South Tyrol: A Test for European Unity

The Austrian government offered Italian South Tyrolians the Austrian citizenship. To their surprise, South Tyrolians did not care for their offer.

South Tyrol (Alto Adige ital.) is a region with a complicated history. It is located in the North of Italy, bordering on Austria’s Tyrol and Switzerland’s Grisons.


Originally, it was settled in part by Alpine-Romans and by the old Bavarians. Then, it belonged to Austria-Hungary until 1919, before it was separated from the remaining Tyrol. The majority of its inhabitants still speak German, though a significant portion of the population speaks Italian. Moreover, a minority mainly in the Dolomites speaks the Ladin language.

The Austrian Government

Austria never fully accepted the loss of South Tyrol and citizens tend to consider South Tyrolians as displaced Austrians. Most recently, the populist government in Austria, formed between the Austrian People’s Party (ÖVP, EPP) and the Freedom Party Austria (FPÖ, ENF) offered South Tyrolians the Austrian citizenship. To their surprise, South Tyrolians did not care for their offer. The government proclaims its move to grant South Tyrolians Dual-Citizenship as an example of their love for European unity. It is, in fact, quite the opposite.

The Tyrol-South Tyrol-Trentino Euroregion

Thanks to the four freedoms of the European Union, a regional cooperation has already been established in 1998. The Tyrol–South Tyrol–Trentino Euroregion works closely together, often releasing joint declarations and even has a joint parliament and joint-regional representation office in Brussels. In fact, the three regions have already joined together beyond the borders of their nation states, by utilising the freedoms granted by European citizenship. The Austrian move endangers this cooperation, by creating an artificial conflict around national sovereignty between Austria and Italy and dragging their respective regions into it.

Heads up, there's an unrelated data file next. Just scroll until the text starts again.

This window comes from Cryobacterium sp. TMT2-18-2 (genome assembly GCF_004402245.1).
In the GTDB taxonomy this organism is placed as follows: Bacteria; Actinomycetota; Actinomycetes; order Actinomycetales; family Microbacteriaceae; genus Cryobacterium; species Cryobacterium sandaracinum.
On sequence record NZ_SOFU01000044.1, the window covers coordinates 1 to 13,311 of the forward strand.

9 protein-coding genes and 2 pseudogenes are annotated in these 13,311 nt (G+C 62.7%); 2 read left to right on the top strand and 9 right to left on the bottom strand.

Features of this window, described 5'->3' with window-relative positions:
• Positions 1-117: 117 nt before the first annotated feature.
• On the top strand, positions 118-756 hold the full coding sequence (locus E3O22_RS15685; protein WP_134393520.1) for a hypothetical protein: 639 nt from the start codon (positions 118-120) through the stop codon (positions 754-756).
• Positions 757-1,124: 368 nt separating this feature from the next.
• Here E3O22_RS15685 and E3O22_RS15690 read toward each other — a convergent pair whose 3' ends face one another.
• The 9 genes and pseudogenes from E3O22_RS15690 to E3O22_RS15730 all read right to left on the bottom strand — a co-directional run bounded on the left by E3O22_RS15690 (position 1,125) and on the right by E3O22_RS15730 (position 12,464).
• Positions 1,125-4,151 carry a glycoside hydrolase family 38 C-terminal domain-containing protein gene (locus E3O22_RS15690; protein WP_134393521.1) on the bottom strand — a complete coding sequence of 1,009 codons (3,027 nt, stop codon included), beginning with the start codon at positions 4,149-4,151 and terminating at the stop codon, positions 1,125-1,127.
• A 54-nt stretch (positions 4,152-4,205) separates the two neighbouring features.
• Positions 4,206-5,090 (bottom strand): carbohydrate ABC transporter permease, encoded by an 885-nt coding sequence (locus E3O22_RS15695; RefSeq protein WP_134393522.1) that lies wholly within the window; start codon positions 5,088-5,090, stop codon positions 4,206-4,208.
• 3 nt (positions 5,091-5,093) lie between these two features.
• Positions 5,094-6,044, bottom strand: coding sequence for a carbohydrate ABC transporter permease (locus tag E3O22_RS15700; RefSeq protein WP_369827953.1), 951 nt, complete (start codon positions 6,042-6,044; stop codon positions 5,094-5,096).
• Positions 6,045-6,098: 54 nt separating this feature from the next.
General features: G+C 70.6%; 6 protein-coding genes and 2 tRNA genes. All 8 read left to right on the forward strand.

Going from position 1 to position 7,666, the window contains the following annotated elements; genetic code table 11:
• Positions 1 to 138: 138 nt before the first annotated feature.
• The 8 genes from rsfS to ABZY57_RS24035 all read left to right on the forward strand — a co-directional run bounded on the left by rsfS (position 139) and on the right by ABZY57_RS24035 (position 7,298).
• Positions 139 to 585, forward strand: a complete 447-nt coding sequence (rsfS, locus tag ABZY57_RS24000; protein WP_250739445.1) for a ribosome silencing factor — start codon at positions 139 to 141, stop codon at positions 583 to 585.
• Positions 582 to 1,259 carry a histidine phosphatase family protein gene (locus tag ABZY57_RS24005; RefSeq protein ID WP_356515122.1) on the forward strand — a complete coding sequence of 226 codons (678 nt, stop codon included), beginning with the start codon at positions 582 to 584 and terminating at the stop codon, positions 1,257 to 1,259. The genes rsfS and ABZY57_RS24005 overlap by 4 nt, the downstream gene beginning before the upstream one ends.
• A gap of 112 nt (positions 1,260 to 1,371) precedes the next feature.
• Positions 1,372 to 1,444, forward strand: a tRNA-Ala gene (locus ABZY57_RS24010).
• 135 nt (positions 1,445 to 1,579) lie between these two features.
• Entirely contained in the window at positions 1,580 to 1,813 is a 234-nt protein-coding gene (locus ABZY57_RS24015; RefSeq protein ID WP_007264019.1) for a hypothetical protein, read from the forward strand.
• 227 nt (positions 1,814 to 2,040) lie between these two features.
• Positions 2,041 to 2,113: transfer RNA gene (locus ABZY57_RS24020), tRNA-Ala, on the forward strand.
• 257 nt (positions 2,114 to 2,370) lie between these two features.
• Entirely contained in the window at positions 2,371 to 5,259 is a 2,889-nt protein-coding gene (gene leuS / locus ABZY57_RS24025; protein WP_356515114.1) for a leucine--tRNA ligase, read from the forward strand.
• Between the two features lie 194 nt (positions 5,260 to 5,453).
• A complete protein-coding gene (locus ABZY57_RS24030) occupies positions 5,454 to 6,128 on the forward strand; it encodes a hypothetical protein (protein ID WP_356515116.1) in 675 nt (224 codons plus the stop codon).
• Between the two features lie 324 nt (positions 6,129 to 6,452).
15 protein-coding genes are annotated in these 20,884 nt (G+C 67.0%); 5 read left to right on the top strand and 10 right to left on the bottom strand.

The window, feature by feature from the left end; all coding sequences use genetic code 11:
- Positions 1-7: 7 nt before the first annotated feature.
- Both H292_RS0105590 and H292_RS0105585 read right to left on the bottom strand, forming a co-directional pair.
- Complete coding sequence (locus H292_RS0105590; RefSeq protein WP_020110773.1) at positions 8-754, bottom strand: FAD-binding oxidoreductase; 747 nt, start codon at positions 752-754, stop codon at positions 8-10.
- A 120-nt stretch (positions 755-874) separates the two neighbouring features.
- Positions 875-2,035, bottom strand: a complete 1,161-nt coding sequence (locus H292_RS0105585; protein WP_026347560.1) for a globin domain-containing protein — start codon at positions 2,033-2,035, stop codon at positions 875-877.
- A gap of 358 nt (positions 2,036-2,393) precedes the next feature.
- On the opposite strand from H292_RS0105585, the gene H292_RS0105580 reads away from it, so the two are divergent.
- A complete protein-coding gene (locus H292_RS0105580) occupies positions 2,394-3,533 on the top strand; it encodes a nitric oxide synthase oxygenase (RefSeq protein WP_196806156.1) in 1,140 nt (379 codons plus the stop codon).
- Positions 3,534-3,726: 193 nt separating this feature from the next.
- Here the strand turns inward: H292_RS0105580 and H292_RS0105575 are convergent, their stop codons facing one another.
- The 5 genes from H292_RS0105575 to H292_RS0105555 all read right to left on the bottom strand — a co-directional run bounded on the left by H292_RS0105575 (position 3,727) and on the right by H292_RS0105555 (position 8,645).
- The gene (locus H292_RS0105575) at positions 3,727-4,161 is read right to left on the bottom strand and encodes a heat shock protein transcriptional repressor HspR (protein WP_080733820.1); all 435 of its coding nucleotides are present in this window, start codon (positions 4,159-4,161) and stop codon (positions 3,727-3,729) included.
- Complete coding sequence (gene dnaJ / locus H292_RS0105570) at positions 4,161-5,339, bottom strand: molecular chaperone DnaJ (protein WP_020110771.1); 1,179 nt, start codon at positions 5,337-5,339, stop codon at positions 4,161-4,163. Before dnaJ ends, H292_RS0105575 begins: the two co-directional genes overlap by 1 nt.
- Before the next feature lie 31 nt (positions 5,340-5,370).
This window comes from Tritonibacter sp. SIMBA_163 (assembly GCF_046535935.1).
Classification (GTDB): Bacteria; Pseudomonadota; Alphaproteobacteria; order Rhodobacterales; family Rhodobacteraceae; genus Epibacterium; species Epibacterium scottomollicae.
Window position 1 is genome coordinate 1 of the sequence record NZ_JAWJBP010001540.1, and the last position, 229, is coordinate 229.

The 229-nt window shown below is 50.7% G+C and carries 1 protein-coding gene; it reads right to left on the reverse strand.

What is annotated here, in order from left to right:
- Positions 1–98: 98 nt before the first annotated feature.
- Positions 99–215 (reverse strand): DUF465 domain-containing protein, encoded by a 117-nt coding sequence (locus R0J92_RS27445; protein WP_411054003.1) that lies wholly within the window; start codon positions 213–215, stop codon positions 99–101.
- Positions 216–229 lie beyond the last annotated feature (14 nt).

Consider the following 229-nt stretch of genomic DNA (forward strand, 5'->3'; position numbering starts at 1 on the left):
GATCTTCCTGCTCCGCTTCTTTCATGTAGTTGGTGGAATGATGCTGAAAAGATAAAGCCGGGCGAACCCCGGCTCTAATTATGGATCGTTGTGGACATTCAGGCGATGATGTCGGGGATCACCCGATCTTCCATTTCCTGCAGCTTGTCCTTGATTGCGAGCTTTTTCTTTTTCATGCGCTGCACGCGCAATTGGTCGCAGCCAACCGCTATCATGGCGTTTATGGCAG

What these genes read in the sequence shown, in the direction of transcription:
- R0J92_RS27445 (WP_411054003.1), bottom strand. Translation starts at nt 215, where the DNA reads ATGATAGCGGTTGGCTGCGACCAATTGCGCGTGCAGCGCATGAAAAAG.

South Tyrol holds the status of an autonomous province. Because of this, the region and its citizens enjoy a great deal of independence from Italy, allowing it to govern itself in most matters, as well as granting it other benefits, such as reduced taxation. As such, the region has little to no reason to try and anger its patrons in Rome, by accepting the Austrians’ offer. If anything, acceptance of Austrian citizenship by all of South Tyrol would lead to a territorial dispute between Austria and Italy. Something unthinkable within the European Union.